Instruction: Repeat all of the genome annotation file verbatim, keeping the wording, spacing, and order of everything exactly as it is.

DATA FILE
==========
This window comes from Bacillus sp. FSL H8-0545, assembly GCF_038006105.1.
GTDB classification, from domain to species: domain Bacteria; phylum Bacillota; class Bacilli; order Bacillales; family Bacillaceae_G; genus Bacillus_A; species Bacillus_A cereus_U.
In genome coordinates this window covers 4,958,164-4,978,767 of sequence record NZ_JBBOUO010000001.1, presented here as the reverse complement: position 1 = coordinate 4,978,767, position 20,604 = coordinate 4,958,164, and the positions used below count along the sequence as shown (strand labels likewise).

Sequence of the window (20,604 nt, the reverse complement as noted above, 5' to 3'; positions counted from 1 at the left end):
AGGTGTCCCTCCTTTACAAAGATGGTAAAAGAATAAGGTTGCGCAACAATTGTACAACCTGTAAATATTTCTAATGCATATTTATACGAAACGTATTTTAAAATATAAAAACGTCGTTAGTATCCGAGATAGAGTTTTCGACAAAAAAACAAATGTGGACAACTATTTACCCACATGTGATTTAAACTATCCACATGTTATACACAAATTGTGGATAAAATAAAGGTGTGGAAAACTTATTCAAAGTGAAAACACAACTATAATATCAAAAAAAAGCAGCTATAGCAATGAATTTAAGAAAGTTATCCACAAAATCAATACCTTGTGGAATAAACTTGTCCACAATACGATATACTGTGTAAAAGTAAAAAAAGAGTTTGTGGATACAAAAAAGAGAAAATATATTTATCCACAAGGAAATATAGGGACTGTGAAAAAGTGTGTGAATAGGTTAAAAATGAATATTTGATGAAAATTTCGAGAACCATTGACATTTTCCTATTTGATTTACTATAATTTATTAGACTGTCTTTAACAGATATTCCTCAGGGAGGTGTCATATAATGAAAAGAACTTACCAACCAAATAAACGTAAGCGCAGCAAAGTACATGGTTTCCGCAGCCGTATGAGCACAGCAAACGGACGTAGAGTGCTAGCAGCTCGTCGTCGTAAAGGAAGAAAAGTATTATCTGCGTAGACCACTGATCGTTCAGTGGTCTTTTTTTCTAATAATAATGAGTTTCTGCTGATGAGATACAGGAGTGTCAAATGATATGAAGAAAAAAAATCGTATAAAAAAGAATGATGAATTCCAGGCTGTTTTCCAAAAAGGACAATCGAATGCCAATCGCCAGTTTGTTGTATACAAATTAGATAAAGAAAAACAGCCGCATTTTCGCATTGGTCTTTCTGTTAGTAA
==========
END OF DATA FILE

This window comes from Bacillus sp. FSL H8-0545, assembly GCF_038006105.1.
GTDB classification, from domain to species: domain Bacteria; phylum Bacillota; class Bacilli; order Bacillales; family Bacillaceae_G; genus Bacillus_A; species Bacillus_A cereus_U.
In genome coordinates this window covers 4,958,164-4,978,767 of sequence record NZ_JBBOUO010000001.1, presented here as the reverse complement: position 1 = coordinate 4,978,767, position 20,604 = coordinate 4,958,164, and the positions used below count along the sequence as shown (strand labels likewise).

Sequence of the window (20,604 nt, the reverse complement as noted above, 5' to 3'; positions counted from 1 at the left end):
AGGTGTCCCTCCTTTACAAAGATGGTAAAAGAATAAGGTTGCGCAACAATTGTACAACCTGTAAATATTTCTAATGCATATTTATACGAAACGTATTTTAAAATATAAAAACGTCGTTAGTATCCGAGATAGAGTTTTCGACAAAAAAACAAATGTGGACAACTATTTACCCACATGTGATTTAAACTATCCACATGTTATACACAAATTGTGGATAAAATAAAGGTGTGGAAAACTTATTCAAAGTGAAAACACAACTATAATATCAAAAAAAAGCAGCTATAGCAATGAATTTAAGAAAGTTATCCACAAAATCAATACCTTGTGGAATAAACTTGTCCACAATACGATATACTGTGTAAAAGTAAAAAAAGAGTTTGTGGATACAAAAAAGAGAAAATATATTTATCCACAAGGAAATATAGGGACTGTGAAAAAGTGTGTGAATAGGTTAAAAATGAATATTTGATGAAAATTTCGAGAACCATTGACATTTTCCTATTTGATTTACTATAATTTATTAGACTGTCTTTAACAGATATTCCTCAGGGAGGTGTCATATAATGAAAAGAACTTACCAACCAAATAAACGTAAGCGCAGCAAAGTACATGGTTTCCGCAGCCGTATGAGCACAGCAAACGGACGTAGAGTGCTAGCAGCTCGTCGTCGTAAAGGAAGAAAAGTATTATCTGCGTAGACCACTGATCGTTCAGTGGTCTTTTTTTCTAATAATAATGAGTTTCTGCTGATGAGATACAGGAGTGTCAAATGATATGAAGAAAAAAAATCGTATAAAAAAGAATGATGAATTCCAGGCTGTTTTCCAAAAAGGACAATCGAATGCCAATCGCCAGTTTGTTGTATACAAATTAGATAAAGAAAAACAGCCGCATTTTCGCATTGGTCTTTCTGTTAGTAA